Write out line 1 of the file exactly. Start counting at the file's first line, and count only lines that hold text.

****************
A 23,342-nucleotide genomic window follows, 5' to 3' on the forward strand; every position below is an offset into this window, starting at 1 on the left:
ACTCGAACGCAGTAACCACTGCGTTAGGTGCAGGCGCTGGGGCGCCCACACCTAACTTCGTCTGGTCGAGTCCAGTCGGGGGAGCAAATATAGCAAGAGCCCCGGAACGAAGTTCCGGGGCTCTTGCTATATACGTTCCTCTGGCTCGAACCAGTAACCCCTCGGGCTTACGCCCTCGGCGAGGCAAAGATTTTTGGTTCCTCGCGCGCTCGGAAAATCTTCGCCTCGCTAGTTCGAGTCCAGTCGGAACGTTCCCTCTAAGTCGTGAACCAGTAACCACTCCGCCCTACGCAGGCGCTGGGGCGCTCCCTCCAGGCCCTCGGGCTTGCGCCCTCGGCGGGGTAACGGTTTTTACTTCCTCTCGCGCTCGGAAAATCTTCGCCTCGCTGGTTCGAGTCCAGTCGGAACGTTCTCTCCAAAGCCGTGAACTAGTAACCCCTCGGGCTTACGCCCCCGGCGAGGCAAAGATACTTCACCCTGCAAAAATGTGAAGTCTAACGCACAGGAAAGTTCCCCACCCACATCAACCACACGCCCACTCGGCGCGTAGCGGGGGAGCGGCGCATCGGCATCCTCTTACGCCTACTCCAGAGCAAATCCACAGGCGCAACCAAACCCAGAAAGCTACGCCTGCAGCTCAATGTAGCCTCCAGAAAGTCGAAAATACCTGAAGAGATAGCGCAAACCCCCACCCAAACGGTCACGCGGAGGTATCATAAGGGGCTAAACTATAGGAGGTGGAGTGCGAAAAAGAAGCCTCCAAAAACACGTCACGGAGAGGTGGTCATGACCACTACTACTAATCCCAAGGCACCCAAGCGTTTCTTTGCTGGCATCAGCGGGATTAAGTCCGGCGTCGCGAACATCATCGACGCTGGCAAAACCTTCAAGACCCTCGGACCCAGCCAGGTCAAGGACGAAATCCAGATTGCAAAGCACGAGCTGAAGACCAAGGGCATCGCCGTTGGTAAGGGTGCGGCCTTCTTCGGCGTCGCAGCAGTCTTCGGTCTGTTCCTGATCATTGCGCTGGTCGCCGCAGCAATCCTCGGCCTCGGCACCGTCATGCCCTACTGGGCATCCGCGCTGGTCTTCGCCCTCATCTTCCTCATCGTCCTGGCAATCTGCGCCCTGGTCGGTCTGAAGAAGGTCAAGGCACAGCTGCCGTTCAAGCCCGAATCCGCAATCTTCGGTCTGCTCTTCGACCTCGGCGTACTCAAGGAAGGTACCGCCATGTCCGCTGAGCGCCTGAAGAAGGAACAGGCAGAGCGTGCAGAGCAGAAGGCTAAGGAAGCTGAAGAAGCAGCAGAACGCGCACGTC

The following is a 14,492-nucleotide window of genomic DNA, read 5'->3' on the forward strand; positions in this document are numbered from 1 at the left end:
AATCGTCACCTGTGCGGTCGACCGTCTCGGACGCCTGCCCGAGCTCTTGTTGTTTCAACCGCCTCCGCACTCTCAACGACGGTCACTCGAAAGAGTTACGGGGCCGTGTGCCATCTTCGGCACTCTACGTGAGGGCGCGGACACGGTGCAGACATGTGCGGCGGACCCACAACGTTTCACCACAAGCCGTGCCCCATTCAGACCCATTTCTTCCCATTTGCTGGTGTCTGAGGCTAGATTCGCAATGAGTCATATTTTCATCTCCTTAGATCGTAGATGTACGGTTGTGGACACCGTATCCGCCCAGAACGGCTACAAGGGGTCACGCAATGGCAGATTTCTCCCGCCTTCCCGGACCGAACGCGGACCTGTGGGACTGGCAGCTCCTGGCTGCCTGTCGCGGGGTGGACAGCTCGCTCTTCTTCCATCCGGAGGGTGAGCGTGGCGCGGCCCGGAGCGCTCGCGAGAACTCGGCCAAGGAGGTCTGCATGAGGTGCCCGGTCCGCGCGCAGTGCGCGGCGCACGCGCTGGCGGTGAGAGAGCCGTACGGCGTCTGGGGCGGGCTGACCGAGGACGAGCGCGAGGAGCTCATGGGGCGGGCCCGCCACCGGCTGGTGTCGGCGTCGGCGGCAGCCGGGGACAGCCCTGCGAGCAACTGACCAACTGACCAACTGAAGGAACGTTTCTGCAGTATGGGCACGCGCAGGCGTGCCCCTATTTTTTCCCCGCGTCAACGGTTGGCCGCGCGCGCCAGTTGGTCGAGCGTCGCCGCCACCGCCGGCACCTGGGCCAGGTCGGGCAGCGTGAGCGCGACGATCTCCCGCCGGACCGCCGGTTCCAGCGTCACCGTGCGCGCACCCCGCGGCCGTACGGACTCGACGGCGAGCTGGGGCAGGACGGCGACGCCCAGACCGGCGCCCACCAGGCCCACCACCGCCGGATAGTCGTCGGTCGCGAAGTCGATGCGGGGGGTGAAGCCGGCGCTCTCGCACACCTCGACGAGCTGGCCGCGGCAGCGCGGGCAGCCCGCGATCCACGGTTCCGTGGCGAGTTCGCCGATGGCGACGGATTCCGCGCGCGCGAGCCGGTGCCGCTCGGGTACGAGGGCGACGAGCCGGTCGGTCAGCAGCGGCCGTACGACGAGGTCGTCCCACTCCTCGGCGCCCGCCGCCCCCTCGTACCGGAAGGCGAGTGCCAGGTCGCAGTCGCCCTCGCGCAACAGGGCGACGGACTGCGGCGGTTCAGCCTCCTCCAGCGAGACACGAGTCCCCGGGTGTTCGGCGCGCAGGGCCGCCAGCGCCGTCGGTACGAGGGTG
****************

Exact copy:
A 23,342-nucleotide genomic window follows, 5' to 3' on the forward strand; every position below is an offset into this window, starting at 1 on the left: